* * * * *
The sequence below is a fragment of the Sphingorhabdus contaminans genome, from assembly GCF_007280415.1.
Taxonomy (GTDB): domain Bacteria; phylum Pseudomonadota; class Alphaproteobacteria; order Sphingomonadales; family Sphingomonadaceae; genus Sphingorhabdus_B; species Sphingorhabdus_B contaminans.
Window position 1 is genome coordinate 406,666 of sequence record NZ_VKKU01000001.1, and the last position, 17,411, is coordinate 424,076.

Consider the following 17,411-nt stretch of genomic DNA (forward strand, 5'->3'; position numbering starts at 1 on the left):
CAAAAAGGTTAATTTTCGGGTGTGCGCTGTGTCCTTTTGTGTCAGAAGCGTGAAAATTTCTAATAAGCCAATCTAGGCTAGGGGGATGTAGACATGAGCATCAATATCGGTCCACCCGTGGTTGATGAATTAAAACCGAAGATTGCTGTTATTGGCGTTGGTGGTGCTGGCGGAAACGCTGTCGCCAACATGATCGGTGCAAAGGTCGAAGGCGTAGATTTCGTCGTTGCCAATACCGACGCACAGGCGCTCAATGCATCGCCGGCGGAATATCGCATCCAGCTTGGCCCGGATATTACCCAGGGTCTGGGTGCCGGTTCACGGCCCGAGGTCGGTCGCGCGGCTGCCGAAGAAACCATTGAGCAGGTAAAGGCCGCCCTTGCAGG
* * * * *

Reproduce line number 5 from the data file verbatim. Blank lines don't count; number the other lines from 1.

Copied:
CAAAAAGGTTAATTTTCGGGTGTGCGCTGTGTCCTTTTGTGTCAGAAGCGTGAAAATTTCTAATAAGCCAATCTAGGCTAGGGGGATGTAGACATGAGCATCAATATCGGTCCACCCGTGGTTGATGAATTAAAACCGAAGATTGCTGTTATTGGCGTTGGTGGTGCTGGCGGAAACGCTGTCGCCAACATGATCGGTGCAAAGGTCGAAGGCGTAGATTTCGTCGTTGCCAATACCGACGCACAGGCGCTCAATGCATCGCCGGCGGAATATCGCATCCAGCTTGGCCCGGATATTACCCAGGGTCTGGGTGCCGGTTCACGGCCCGAGGTCGGTCGCGCGGCTGCCGAAGAAACCATTGAGCAGGTAAAGGCCGCCCTTGCAGG